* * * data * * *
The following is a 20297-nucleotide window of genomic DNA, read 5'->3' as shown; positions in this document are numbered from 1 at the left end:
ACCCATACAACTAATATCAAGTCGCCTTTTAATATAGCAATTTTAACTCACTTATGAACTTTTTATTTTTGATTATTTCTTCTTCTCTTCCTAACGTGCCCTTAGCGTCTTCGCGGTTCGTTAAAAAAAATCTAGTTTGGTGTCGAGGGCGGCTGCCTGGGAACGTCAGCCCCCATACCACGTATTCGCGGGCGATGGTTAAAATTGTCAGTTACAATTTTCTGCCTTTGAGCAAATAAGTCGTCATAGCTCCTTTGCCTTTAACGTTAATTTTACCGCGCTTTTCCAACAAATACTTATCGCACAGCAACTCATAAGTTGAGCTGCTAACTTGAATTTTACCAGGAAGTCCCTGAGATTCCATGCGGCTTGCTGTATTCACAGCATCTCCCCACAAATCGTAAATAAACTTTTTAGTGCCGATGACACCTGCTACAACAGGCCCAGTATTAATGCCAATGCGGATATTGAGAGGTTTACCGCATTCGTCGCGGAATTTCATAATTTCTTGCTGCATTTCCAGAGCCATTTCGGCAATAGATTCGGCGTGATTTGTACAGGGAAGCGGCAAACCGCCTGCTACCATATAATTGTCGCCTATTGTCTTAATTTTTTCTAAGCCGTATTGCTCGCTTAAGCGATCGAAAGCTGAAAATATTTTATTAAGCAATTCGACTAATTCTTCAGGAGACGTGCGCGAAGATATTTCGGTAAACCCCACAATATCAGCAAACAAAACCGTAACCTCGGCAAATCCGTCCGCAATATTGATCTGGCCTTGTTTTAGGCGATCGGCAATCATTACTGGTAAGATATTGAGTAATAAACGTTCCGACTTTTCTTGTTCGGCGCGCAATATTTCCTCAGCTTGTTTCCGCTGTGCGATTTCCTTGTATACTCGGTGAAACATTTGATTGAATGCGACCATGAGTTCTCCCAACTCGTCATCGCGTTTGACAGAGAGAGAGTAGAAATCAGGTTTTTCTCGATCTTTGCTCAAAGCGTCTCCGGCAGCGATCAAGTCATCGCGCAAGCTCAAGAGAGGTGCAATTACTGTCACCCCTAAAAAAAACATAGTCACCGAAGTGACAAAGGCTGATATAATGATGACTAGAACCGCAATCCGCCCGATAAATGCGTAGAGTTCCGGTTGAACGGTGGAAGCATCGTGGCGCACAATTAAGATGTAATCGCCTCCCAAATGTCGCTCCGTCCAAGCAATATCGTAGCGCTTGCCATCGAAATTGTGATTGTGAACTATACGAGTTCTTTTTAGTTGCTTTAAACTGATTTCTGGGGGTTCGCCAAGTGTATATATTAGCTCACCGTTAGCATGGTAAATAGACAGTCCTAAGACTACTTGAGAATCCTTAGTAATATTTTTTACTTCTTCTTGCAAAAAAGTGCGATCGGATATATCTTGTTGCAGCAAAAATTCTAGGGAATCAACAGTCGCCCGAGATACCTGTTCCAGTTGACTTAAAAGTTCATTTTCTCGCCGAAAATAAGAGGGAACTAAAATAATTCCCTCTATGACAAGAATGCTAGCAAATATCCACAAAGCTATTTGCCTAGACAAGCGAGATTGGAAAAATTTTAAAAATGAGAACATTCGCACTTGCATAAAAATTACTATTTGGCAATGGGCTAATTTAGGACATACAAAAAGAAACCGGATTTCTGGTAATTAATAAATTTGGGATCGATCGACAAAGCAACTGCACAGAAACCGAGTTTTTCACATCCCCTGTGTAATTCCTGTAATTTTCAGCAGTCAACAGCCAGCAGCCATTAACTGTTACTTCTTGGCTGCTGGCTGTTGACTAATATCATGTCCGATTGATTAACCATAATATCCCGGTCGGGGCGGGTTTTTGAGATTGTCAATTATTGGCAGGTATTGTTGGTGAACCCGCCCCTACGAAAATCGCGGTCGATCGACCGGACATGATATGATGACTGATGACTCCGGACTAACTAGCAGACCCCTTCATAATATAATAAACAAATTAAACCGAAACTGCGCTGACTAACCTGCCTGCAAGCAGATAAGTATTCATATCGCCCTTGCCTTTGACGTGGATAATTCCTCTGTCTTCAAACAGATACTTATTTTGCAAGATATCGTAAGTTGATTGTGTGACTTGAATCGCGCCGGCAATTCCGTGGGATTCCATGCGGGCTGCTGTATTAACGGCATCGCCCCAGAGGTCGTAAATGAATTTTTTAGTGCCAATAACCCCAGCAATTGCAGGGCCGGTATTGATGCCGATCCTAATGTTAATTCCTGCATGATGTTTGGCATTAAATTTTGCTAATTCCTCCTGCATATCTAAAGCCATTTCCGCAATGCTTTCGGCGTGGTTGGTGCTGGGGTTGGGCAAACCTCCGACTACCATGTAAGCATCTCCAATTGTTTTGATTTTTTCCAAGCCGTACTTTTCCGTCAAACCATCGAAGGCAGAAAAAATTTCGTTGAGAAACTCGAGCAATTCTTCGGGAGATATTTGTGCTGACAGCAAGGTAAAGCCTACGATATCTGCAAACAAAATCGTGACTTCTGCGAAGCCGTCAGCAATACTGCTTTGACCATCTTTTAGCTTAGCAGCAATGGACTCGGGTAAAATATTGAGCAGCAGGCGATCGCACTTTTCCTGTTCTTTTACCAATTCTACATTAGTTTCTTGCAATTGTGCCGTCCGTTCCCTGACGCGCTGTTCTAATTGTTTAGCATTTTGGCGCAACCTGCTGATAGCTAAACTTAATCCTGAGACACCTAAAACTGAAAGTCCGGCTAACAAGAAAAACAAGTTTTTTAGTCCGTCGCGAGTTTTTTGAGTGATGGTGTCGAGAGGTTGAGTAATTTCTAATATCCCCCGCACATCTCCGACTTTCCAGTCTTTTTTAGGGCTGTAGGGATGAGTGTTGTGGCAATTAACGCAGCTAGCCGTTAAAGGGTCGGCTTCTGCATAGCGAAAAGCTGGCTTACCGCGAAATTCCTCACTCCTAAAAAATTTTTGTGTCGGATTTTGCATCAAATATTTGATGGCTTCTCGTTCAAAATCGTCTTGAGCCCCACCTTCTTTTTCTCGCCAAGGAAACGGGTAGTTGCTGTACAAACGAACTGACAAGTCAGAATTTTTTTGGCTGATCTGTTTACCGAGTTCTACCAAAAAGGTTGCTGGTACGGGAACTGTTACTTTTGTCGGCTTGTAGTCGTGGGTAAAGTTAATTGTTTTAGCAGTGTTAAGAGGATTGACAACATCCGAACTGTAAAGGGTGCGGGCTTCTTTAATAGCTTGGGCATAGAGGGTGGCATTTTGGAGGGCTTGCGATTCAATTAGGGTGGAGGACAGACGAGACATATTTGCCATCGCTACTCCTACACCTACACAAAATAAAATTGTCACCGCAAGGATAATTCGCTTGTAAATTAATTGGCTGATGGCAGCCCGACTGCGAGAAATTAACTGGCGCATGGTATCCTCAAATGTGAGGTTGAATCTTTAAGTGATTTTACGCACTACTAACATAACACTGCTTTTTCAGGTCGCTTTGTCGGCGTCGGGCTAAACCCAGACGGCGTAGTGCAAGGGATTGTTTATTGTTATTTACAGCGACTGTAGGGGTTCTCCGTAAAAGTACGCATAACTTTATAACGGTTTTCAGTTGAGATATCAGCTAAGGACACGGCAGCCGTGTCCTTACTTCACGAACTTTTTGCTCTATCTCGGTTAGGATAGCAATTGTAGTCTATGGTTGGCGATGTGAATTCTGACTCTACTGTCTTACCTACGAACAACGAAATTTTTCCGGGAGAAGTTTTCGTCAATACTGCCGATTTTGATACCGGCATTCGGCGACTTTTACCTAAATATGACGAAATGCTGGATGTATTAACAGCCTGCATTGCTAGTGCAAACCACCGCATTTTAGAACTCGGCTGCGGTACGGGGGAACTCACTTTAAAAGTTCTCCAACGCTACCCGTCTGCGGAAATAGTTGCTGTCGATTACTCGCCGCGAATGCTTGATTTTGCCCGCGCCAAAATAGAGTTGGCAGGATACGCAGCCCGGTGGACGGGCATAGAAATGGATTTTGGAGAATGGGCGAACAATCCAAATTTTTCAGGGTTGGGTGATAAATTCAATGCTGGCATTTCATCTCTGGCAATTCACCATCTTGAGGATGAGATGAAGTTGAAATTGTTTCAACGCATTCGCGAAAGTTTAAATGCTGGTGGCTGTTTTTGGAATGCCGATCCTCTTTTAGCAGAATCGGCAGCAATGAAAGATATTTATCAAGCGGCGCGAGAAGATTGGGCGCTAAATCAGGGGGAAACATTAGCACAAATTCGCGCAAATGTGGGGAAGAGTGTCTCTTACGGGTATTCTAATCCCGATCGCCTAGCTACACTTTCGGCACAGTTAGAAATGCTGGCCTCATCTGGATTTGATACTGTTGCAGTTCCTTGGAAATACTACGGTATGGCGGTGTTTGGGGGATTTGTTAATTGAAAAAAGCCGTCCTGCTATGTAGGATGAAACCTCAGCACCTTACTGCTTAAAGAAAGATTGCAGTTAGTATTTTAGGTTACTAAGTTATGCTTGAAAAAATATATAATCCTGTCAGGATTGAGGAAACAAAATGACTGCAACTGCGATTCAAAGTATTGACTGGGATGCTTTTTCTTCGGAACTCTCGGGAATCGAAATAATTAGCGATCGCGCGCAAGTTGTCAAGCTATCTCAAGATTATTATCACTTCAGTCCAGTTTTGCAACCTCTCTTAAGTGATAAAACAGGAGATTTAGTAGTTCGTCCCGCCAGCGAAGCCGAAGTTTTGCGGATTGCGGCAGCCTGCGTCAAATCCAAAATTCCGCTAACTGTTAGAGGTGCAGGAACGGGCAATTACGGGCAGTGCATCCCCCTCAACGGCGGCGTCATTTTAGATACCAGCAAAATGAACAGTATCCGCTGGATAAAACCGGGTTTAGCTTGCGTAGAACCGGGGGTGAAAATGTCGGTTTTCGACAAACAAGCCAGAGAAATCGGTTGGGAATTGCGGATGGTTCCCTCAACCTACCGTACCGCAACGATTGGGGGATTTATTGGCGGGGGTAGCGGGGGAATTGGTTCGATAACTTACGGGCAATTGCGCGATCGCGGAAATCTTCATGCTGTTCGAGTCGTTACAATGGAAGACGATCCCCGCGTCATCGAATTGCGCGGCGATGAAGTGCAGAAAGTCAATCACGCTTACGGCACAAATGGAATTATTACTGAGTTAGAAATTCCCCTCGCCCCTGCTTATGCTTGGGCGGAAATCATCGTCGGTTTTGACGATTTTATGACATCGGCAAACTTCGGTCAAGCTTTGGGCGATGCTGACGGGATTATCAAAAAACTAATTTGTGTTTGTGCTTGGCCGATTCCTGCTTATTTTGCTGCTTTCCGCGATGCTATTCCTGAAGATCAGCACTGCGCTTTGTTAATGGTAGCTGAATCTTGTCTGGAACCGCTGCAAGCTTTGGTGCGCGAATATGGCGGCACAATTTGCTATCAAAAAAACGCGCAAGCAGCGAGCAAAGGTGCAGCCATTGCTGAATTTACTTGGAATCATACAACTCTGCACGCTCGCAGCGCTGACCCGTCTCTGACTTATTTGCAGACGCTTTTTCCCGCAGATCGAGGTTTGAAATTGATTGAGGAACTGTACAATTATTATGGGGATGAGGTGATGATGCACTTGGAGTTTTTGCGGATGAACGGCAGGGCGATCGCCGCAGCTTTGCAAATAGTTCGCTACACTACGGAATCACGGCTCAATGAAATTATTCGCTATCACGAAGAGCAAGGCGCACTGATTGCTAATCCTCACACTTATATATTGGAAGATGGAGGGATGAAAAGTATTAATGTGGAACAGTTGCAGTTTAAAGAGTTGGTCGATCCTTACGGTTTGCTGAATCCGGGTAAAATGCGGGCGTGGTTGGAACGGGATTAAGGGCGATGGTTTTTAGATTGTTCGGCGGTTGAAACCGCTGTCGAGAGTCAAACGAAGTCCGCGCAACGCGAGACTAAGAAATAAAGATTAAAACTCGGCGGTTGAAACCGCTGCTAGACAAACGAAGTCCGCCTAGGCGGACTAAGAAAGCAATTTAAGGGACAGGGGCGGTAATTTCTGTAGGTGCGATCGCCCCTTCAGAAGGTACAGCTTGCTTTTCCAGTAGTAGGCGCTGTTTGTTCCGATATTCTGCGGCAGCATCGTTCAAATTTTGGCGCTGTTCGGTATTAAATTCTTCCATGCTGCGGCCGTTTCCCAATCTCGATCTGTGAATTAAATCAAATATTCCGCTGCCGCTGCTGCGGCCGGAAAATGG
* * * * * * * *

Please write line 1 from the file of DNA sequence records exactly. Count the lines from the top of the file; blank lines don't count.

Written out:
The following is a 20297-nucleotide window of genomic DNA, read 5'->3' as shown; positions in this document are numbered from 1 at the left end: